By Elena Melitsopoulou
A great percentage of population worldwide believes in Conspiracy Theories and think of them as an accurate source of specific events. In particular, 50% of America’s citizens consider many popular theories to be true, even though there is no evidence of their very existence.
But what is a conspiracy theory? For those few of you who haven’t heard this term before, it is a belief that some covert but influential organization is responsible for a circumstance or event. For instance, one of the most noted theories is about the 9/11 collapse of the Twin Towers in Manhattan in 2001. According to this one, it is strongly suspected that the towers did not collapse due to the collision of two hijacked airliners, but because of bombs placed on the basements of the two buildings, either from al-Qaeda or even from the American government.
This theory and so many others were established in many peoples’ minds and had as a consequence credulity to root as a form of social behaviour. Referring to a recent survey of Time’s, about 42% of people without a high school education believe in at least one conspiracy theory, compared to 23% of people with a post-graduate degree. There is therefore a connection between conspiracy beliefs and educational levels.
Furthermore, belief in conspiracy theories is primarily driven by a constant urge to avoid uncertainty, something that we deeply despise. Forming conspiracy theories seems to be a coping mechanism to regain certainty or control, while conspiracy thinkers are often known to display negative emotions that result from over-analysis or paranoia. An experiment conducted by Galinsky, had as a result that conspiracy theories were fodder for people who also tended to find patterns in other areas of life, such as believing in superstitions and religious prophecies.
Another research by Lantian et al.’s (2017) examined the role of a person’s need for uniqueness and a belief of conspiracy theories, and found a correlation. Characteristically:
“We argue that people high in need for uniqueness should be more likely than others to endorse conspiracy beliefs because conspiracy theories represent the possession of unconventional and potentially scarce information. […] Moreover, conspiracy theories rely on narratives that refer to secret knowledge (Mason, 2002) or information, which, by definition, is not accessible to everyone, otherwise it would not be a secret and it would be a well-known fact.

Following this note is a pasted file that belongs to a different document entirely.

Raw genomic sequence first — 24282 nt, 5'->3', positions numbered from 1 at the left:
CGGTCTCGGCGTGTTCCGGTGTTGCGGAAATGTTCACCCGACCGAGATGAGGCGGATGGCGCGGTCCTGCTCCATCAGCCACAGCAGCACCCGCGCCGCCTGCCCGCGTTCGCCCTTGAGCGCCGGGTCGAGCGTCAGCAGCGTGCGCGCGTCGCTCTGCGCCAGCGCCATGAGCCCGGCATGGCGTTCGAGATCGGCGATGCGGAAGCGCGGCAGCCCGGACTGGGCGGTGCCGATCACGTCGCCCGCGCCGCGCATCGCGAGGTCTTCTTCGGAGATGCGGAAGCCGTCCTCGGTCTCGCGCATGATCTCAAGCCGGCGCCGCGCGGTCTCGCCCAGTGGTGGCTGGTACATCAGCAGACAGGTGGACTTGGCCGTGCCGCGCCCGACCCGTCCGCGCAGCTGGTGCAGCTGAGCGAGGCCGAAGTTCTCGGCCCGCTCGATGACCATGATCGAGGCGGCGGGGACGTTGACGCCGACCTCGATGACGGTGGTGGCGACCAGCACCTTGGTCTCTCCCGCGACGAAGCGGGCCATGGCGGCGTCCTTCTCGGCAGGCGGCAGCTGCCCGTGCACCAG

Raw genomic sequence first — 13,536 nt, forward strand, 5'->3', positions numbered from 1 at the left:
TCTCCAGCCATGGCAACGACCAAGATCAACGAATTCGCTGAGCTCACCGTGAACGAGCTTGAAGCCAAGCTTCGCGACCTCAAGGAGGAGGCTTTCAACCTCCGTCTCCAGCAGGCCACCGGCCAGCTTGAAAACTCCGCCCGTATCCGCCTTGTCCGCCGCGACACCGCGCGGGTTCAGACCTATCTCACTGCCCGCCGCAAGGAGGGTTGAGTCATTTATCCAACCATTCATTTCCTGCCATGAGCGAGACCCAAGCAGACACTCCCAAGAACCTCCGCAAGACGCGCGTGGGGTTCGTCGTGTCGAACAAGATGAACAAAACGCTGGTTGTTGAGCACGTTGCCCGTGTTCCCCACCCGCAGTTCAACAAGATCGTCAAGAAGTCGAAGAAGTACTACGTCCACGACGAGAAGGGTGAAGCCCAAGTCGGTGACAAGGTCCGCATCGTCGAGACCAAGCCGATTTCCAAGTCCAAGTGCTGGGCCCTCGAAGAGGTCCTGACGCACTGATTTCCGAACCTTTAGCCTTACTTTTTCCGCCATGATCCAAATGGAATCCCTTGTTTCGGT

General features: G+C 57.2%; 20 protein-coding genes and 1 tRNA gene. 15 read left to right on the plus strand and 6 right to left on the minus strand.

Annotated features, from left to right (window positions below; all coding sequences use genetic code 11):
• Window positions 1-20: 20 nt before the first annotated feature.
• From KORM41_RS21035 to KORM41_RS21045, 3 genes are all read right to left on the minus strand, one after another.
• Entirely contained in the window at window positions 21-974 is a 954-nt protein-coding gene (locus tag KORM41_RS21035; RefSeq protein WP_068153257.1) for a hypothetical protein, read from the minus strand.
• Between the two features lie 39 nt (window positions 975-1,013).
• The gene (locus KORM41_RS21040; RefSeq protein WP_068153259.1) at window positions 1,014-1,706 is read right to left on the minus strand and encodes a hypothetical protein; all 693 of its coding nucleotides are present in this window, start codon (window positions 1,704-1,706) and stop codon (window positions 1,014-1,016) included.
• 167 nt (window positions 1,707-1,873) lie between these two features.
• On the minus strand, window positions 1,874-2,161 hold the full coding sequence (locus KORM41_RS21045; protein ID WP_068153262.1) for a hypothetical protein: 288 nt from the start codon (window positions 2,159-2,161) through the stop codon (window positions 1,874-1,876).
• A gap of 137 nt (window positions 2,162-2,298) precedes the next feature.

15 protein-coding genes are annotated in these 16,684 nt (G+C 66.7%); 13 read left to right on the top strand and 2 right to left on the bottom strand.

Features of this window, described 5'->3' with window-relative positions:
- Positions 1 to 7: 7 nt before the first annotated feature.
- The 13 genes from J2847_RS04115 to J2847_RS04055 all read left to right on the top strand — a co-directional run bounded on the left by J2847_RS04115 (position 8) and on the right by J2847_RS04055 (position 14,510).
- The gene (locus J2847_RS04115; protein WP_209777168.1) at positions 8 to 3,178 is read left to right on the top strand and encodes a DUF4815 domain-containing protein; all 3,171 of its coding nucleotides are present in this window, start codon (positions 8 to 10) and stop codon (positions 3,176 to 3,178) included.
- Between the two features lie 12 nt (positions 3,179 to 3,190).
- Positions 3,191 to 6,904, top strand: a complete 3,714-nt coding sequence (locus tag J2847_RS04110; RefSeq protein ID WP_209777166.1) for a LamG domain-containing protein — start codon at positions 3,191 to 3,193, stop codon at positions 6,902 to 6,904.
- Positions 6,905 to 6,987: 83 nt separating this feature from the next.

People who believe in conspiracy theories can feel “special,” in a positive sense, because they may feel that they are more informed than others about important social and political events. […]
Our findings can also be connected to recent research demonstrating that individual narcissism, or a grandiose idea of the self, is positively related to belief in conspiracy theories. Interestingly, Cichocka et al. (2016) found that paranoid thought mediates the relationship between individual narcissism and conspiracy beliefs.”
Moulding et al. (2016) also dug into the characteristics of people who believe in conspiracy theories in two studies.
“It has been noted that individuals who endorse conspiracy theories are likely to be higher in powerlessness, social isolation and anomia, which is broadly defined as a subjective disengagement from social norms.
Such disengagement from the normative social order may result in greater conspiratorial thinking for a number of related reasons. First, individuals who feel alienated may consequently reject conventional explanations of events, as they reject the legitimacy of the source of these explanations. Due to these individuals feeling alienated from their peers, they may also turn to conspiracist groups for a sense of belonging and community, or to marginalised subcultures in which conspiracy theories are potentially more rife.
People who feel powerless may also endorse conspiracy theories as they also help the individual avoid blame for their predicament. In this sense, conspiracy theories give a sense of meaning and security over an unpredictable and dangerous world.”
Sometimes we shouldn’t ascribe the worst motives to people who believe in outlandish conspiracy theories. Sometimes, these motives may arise from the inability of people to accept, and process unpleasant facts. Inventing a story to explain the cause of a disagreeable event functions as a defence mechanism from actually coping with the specific tragedy or misfortune.
As a consequence of believing in conspiracy theories erodes people’s trust in their government, their leaders, and their institutions. It also diminishes trust in science and research itself. This distrust may discourage people from participating in their social worlds. It might also cause people to stop seeing themselves as valuable contributors to society.
Believing in things that are not true poses a number of dangers as well, which can have real effects that impact individual behaviour and ultimately have a ripple impact on society as a whole. Failing to address dangerous misbeliefs presents a potential danger to public health and even the political process itself. Faulty beliefs lead can lead people to not vaccinate, not vote, or, in some rare cases, even engage in dangerous or violent behaviour.
Ultimately, conspiracy theories aren’t going away, for as long as there are people who have a need to believe in them, they will continue to expand and thrive. People will only believe what they want to believe. Believing the truth may not be as much fun as believing myths, but it makes for a better mind — and a better culture, too.